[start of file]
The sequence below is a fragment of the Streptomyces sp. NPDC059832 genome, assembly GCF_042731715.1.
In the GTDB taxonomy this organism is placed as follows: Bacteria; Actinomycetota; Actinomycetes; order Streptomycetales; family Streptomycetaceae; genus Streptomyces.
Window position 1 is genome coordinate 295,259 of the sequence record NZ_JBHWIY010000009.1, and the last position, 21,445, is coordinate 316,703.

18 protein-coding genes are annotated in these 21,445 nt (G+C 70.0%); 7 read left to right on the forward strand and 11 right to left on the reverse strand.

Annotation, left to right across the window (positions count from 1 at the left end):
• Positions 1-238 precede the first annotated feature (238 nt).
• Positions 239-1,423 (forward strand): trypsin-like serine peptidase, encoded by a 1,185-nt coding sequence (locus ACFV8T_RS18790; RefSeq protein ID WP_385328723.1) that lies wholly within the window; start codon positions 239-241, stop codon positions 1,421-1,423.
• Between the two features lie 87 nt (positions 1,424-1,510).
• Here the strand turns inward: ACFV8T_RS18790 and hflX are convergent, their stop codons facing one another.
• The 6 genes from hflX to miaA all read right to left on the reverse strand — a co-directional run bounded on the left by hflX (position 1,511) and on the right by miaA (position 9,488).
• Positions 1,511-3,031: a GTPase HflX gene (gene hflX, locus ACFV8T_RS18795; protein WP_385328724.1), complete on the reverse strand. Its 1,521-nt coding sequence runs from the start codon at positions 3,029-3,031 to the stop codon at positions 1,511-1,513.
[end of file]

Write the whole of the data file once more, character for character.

The sequence below is a fragment of the Streptomyces sp. NPDC059832 genome, assembly GCF_042731715.1.
In the GTDB taxonomy this organism is placed as follows: Bacteria; Actinomycetota; Actinomycetes; order Streptomycetales; family Streptomycetaceae; genus Streptomyces.
Window position 1 is genome coordinate 295,259 of the sequence record NZ_JBHWIY010000009.1, and the last position, 21,445, is coordinate 316,703.

18 protein-coding genes are annotated in these 21,445 nt (G+C 70.0%); 7 read left to right on the forward strand and 11 right to left on the reverse strand.

Annotation, left to right across the window (positions count from 1 at the left end):
• Positions 1-238 precede the first annotated feature (238 nt).
• Positions 239-1,423 (forward strand): trypsin-like serine peptidase, encoded by a 1,185-nt coding sequence (locus ACFV8T_RS18790; RefSeq protein ID WP_385328723.1) that lies wholly within the window; start codon positions 239-241, stop codon positions 1,421-1,423.
• Between the two features lie 87 nt (positions 1,424-1,510).
• Here the strand turns inward: ACFV8T_RS18790 and hflX are convergent, their stop codons facing one another.
• The 6 genes from hflX to miaA all read right to left on the reverse strand — a co-directional run bounded on the left by hflX (position 1,511) and on the right by miaA (position 9,488).
• Positions 1,511-3,031: a GTPase HflX gene (gene hflX, locus ACFV8T_RS18795; protein WP_385328724.1), complete on the reverse strand. Its 1,521-nt coding sequence runs from the start codon at positions 3,029-3,031 to the stop codon at positions 1,511-1,513.